Whenever I go to a party, I get one or both  “party questions” that is part of the job since I fight traffic tickets in Florida. The fist question is usually about DUI. More specifically, it is about the breath test and roadside exams. I have written several articles about that, so I will focus on the second most common question I get. How do you fight a traffic ticket when I am 100% guilty? There are several ways to deal with a traffic ticket in court. The first and most obvious way we get traffic tickets dismissed is that we look for a defect on the face of the traffic ticket. Wrong statute, date or other missing or incorrect information. But I need to say one thing to those of you who believe you should pay a traffic ticket if you are guilty. What would you do if your son or daughter got arrested for DUI? Would you let the judge throw the book at her? If you child or loved one got caught with drugs, would you tell the judge to send him to prison? If you received a traffic ticket for every stop sign you rolled through and every time you exceeded the speed limit by even 1 MPH, would you just pay the thousands of dollars in fines? I think not. Thus, if you get a traffic ticket, don’t just pay it, fight it.

What evidence is relevant in defending a Florida traffic ticket?

It is a common and honorable notion for Florida residents to believe that when they are being pulled over, they must have done something wrong.  However, despite most Florida police officers good intentions, there are numerous errors that they can make that can put into question the Florida traffic ticket they are about to issue. However, despite the errors that can be made, most drivers are unaware of the potential for these errors, which could, if argued in court, result in a dismissal of the case.  As a result, most drivers will simply mail in their ticket with an admission of guilt, which serves as the starting bell for potential increased insurance rates, driving school requirements and points on one’s license.For those who feel that they were wrongfully pulled over, looking into the circumstances of the stop can reveal common errors made by police officers and can give the driver a great chance at beating the ticket in court.

Where was the officer stationed when you crossed paths with them?

Police Officers often have favorite hangout spots where they can see a car before the car can see them.  This allows them to catch the unsuspecting driver before they can apply their brakes so the officer can record the highest level of speed possible. Although this tactic is entirely legal, looking at the spot the officer claims they were stationed and where you actually recall seeing them can be vastly different. For the most part, this is merely a lapse of memory on the part of the officer. However, this lapse could open the door to questioning whether the alleged speed and the alleged speed limit were accurately depicted in the traffic ticket as well. Drivers who take their ticket to court should go back to the scene and photograph the area where the infraction is alleged to have occurred.  This evidence, which can be presented in court, may convince a judge that if the officer cannot accurately recall where they were positioned, they may also not be able to accurately recall what speed the driver was operating at.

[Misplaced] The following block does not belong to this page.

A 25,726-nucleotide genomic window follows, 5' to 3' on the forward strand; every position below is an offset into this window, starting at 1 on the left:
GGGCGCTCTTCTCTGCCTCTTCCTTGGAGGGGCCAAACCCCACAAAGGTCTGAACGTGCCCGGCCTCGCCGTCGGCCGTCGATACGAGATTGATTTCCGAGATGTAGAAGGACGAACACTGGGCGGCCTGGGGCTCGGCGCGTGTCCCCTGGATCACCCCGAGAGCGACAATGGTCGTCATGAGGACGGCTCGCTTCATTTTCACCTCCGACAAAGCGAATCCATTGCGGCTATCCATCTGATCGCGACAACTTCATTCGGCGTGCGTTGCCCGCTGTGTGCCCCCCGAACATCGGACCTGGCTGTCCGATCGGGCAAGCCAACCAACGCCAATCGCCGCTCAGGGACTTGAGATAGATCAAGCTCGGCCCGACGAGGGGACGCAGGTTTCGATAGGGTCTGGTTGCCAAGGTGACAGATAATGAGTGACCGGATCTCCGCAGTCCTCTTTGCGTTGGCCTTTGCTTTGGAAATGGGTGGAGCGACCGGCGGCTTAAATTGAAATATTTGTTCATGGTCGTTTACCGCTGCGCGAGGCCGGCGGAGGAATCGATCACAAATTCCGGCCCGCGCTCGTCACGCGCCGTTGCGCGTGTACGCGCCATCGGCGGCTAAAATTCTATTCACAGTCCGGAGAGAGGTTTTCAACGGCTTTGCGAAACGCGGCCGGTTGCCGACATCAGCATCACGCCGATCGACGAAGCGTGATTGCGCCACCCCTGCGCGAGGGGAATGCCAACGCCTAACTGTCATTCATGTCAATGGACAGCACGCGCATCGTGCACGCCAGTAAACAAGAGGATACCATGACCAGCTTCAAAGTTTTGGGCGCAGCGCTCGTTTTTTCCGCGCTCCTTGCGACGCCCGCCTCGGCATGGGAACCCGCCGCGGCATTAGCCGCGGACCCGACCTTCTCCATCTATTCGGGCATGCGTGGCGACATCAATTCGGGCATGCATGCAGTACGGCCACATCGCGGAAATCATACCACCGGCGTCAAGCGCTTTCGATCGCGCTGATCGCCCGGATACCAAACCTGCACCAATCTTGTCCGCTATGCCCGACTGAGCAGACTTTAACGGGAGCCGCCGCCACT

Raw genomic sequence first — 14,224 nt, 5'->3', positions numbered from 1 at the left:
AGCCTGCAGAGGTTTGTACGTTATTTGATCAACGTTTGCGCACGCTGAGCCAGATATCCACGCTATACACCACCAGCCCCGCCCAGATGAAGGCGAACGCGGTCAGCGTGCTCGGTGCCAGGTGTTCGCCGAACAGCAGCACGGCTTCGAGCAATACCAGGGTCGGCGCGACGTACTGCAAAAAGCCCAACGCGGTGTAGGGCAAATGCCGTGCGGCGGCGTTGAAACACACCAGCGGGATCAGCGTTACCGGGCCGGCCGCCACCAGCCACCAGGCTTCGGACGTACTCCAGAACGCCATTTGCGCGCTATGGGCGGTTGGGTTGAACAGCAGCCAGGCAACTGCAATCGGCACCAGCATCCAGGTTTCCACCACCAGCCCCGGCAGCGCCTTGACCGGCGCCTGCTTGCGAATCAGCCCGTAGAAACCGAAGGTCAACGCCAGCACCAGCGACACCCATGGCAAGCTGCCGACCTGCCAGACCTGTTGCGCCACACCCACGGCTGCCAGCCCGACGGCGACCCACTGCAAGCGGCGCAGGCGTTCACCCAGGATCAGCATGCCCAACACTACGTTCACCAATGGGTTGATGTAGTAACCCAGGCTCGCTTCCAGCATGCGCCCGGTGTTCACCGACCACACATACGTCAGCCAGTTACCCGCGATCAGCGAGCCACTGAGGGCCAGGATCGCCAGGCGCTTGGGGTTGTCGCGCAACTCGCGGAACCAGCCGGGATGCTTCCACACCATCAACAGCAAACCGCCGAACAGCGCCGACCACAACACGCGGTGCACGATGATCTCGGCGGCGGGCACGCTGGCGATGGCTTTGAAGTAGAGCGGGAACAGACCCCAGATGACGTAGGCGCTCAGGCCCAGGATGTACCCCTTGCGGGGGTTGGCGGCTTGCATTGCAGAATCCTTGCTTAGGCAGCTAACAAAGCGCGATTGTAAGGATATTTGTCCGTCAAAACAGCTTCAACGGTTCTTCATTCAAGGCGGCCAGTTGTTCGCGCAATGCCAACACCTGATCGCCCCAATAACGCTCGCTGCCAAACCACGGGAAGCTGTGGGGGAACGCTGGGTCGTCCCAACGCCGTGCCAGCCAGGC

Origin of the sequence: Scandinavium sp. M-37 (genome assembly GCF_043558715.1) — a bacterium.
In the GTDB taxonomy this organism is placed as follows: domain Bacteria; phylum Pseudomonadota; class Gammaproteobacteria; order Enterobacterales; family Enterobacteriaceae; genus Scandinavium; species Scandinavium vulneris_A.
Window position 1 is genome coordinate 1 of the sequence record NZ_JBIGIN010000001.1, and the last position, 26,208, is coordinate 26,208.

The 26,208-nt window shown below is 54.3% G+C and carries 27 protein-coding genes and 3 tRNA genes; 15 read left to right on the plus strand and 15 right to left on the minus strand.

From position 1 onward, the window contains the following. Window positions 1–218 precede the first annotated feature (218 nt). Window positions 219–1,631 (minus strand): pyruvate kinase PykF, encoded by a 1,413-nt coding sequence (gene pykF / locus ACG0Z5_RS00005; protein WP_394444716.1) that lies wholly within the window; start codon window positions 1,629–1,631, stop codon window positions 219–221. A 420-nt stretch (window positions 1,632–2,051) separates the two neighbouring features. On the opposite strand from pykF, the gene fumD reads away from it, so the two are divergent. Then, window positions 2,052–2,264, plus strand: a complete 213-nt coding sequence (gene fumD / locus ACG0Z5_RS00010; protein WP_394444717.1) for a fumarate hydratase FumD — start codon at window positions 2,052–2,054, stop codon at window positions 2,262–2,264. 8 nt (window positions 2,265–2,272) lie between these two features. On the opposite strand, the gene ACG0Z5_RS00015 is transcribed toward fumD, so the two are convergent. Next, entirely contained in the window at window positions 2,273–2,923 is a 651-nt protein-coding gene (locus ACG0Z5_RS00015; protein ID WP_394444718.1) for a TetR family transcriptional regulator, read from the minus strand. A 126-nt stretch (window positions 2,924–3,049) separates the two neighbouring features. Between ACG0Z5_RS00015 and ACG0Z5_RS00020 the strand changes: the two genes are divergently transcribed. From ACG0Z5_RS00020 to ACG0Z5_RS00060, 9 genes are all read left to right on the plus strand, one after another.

Where were the speed limit signs?

Although posted speed limits are supposed to be posted in obvious places so that drivers can be fully informed, this is not always the case. Speed limit signs can be knocked down, covered by tree branches or, in some cases, reveal a different speed limit then what was alleged in the traffic ticket. By revisiting the area and finding the nearest speed limit sign to the traffic stop, a driver may find that they were not properly informed of the speed limit in the area and thus, the speed they were traveling at was reasonable under the circumstances.

What information did the officer give during the stop?

As has been illustrated in previous posts, a police officer will often ask the driver why they feel that they were pulled over. After a driver states that they are unsure of the reason, it is important to pay close attention to the officer’s reply. In this reply, the officer may give key details as to his thought process at the time he initially viewed the vehicle and thus, may give a hint as to his potential strategy if he is called to present evidence before a judge. By understanding the basis for a charge, a driver can formulate the best possible defense, which will give them the best possible chance to succeed in convincing a judge that they are not responsible. No one wants to face the consequences of a Florida traffic ticket.  However, if the proper investigative measures are taken, enough doubt may be cast to allow the driver to walk free of any serious consequences. So if you get a traffic ticket for anything, call me, Jason Diamond, for a free consultation.

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